China’s digital currency will rise but not rule

$100 bill and 100 renminbi bills
Editor's note:

This op-ed was originally published by Project Syndicate.

A few years ago, China’s currency seemed to be rising inexorably to global dominance. The renminbi had become the fifth most important currency for international payments, and in 2016, the International Monetary Fund included it in the basket of major currencies that determines the value of Special Drawing Rights (the IMF’s global reserve asset).

Since then, however, the renminbi’s progress has stalled. Its share of international payments has fallen below 2 percent, and the share of global foreign-exchange reserves held in renminbi-denominated assets seems to have plateaued at about 2 percent.

Earlier this year, China rolled out a central-bank digital currency, making it one of the first major economies to do so. Trials of the so-called Digital Currency/Electronic Payment (DCEP) have started in four cities, and the government recently announced plans to expand the tests to major metropolises such as Beijing and Tianjin, as well as Hong Kong and Macau. But the DCEP on its own will not be a game changer that elevates the renminbi’s role in international finance.

True, China has leapfrogged the United States and other advanced economies in the technological sophistication of its retail payment systems. It seems plausible, therefore, that the digital renminbi will give China an edge in the competition for global financial-market dominance.

But the reality is more sobering. The DCEP will initially be usable only for payments within China, although this could change over time. For all the hype about the new digital currency, China’s Cross-Border Interbank Payment System, introduced in 2015, is a more important innovation that makes it easier to use the renminbi for international transactions.

This payment system is also able to bypass the Western-dominated SWIFT system for international payments and thus circumvent U.S. financial sanctions, a tempting prospect for many governments. Russia—or, for that matter, Iran and Venezuela—will now find it easier to be paid in renminbi for their oil exports to China. As the renminbi becomes more widely used, other smaller and developing countries that have strong trade and financial links with China might start to invoice and settle their transactions directly in that currency. The DCEP could eventually be linked up to the cross-border payments system, further digitizing international payments.

Still, the DCEP by itself will make little difference to whether foreign investors regard the renminbi as a reserve currency. After all, the Chinese government still restricts capital inflows and outflows, and the People’s Bank of China still manages the renminbi’s exchange rate. Neither policy is likely to change significantly anytime soon.

Renminbi boosters will point out that the government has eased restrictions on capital flows and signaled its intention eventually to open the capital account fully, and that the PBOC has pledged to reduce its currency interventions and let market forces have their way. But whenever shifts in capital flows put significant pressure on the renminbi, the government invariably reverts to command-and-control mode and tightens capital controls and exchange-rate management. Foreign investors, including central banks, will therefore remain skeptical about the prospect of unfettered capital flows at market-driven exchange rates.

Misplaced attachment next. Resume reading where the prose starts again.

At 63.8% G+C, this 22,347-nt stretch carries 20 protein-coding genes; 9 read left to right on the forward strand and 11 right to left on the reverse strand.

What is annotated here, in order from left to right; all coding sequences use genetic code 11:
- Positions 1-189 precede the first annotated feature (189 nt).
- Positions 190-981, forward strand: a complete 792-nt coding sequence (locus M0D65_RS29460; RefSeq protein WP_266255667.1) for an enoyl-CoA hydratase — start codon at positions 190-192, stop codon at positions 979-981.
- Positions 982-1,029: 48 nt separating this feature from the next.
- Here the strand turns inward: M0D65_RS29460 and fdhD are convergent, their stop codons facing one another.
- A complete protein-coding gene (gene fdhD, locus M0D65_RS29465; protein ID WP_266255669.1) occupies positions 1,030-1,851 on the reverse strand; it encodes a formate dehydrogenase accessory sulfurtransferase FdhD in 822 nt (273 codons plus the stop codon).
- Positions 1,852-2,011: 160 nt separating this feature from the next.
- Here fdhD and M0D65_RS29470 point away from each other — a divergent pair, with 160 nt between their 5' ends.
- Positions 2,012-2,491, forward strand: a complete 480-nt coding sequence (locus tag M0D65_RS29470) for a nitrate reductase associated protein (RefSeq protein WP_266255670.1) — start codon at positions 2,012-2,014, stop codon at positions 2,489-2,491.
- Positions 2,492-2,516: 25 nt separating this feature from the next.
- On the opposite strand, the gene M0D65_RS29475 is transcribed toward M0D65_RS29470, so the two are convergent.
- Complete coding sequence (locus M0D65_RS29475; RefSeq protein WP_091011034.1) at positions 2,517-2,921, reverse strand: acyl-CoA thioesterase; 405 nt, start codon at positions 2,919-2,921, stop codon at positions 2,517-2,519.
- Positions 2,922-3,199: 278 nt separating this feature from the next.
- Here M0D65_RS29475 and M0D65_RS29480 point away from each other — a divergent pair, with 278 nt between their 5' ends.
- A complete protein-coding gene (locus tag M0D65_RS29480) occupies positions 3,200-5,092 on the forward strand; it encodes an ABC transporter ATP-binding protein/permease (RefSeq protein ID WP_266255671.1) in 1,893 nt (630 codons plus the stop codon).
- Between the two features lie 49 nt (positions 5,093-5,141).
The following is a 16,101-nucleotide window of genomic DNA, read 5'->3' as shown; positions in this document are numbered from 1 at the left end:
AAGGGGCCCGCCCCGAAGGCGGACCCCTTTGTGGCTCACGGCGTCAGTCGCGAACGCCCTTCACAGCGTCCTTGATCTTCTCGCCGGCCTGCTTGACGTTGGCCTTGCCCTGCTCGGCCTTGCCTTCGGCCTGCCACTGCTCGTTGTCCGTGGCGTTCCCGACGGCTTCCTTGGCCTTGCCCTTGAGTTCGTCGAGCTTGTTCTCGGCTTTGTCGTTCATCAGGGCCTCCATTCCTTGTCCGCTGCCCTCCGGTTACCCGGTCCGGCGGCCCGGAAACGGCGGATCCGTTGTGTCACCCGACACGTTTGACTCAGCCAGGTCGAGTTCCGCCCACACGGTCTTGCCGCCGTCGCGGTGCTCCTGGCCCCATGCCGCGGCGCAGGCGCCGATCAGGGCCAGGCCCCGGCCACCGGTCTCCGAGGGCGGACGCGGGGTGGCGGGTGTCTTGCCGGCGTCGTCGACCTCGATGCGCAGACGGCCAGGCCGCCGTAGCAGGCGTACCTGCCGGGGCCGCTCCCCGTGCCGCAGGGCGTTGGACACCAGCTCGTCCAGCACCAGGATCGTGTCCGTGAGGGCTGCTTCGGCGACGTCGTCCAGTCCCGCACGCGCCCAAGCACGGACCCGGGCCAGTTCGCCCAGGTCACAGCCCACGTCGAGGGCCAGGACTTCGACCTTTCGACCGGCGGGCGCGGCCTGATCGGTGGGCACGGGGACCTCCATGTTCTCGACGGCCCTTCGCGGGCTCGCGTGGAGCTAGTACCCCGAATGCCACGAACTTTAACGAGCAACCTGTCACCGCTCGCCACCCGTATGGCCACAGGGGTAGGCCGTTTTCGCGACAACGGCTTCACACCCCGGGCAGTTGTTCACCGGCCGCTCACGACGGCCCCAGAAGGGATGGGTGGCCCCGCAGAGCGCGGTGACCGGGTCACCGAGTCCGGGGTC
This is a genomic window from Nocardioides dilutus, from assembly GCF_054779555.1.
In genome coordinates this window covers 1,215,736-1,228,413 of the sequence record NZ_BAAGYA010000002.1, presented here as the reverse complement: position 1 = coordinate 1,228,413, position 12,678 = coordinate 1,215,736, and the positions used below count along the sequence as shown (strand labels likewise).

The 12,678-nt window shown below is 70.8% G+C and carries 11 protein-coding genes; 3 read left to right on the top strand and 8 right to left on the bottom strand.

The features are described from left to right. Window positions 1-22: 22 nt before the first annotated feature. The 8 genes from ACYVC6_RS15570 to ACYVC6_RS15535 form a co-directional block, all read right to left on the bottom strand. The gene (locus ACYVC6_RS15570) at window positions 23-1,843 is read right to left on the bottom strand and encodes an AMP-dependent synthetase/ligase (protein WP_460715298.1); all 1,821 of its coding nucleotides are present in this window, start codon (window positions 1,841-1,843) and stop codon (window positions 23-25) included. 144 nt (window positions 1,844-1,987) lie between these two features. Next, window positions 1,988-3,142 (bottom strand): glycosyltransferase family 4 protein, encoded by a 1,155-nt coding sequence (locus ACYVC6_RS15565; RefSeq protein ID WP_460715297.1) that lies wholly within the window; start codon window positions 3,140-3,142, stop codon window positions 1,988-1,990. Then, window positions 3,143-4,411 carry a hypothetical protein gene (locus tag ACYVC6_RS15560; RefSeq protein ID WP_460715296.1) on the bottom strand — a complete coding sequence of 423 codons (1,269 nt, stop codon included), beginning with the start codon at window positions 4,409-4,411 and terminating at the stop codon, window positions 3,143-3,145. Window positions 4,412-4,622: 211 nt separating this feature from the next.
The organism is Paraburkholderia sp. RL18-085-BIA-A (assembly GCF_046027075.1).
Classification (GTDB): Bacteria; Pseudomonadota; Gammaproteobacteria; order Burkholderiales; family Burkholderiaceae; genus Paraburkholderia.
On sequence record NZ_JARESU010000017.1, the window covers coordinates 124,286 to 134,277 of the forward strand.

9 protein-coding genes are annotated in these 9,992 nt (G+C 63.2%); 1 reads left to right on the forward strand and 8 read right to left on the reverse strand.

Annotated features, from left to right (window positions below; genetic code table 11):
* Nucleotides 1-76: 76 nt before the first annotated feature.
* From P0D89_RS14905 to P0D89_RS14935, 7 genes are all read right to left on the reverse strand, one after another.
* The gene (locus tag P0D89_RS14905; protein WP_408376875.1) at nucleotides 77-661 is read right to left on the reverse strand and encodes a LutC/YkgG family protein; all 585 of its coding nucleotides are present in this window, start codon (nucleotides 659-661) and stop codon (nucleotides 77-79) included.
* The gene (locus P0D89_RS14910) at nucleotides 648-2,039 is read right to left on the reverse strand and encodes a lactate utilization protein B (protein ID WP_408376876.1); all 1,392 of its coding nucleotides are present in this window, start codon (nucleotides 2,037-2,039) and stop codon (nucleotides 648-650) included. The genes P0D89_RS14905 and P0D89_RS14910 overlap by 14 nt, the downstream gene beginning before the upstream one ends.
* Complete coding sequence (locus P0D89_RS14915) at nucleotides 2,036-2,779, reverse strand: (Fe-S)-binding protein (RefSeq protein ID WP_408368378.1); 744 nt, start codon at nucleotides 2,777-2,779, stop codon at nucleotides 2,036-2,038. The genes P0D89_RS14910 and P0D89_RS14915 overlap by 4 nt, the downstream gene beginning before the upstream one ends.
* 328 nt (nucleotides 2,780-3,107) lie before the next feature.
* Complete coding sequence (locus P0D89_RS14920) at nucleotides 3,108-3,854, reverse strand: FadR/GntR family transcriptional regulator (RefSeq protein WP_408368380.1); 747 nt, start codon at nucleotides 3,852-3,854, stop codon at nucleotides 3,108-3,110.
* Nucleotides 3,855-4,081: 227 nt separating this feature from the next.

In any event, foreign and domestic investors are unlikely to view the renminbi as a safe-haven currency in times of global financial turmoil. That requires trust, which is fostered by adherence to the rule of law and well-established checks and balances in the political system.

Some argue that the rule of law does exist in China, and that the country’s non-democratic, one-party system of government contains enough self-correcting mechanisms to prevent policymakers from running amok. But these arrangements are not a credible or durable substitute for an institutionalized system of checks and balances such as that in the U.S., where the separation of the executive, legislative, and judicial branches serves to constrain the exercise of power.

U.S. President Donald Trump’s administration is doing all it can to weaken America’s institutions, undermine the rule of law, and erode the Federal Reserve’s independence. But in international finance, everything is relative. America’s economic dominance, deep and liquid capital markets, and still-robust institutional framework mean that the U.S. dollar still has no serious rival as the world’s leading reserve currency.

Any global gains the renminbi has made in recent years, both as a means of payment and as a reserve currency, have mostly come at the expense of currencies such as the euro and the British pound. Even when the IMF added the renminbi to the four existing currencies in the SDR basket and gave it a 10.9 percent weighting, it was mainly the euro, the pound, and the Japanese yen that gave way, not the dollar.

China’s new digital currency and its cross-border payments system will together enhance the renminbi’s role as an international payments currency if the government continues to reform the country’s financial markets and remove restrictions on capital flows. But they will hardly put a dent in the dollar’s status as the dominant global reserve currency.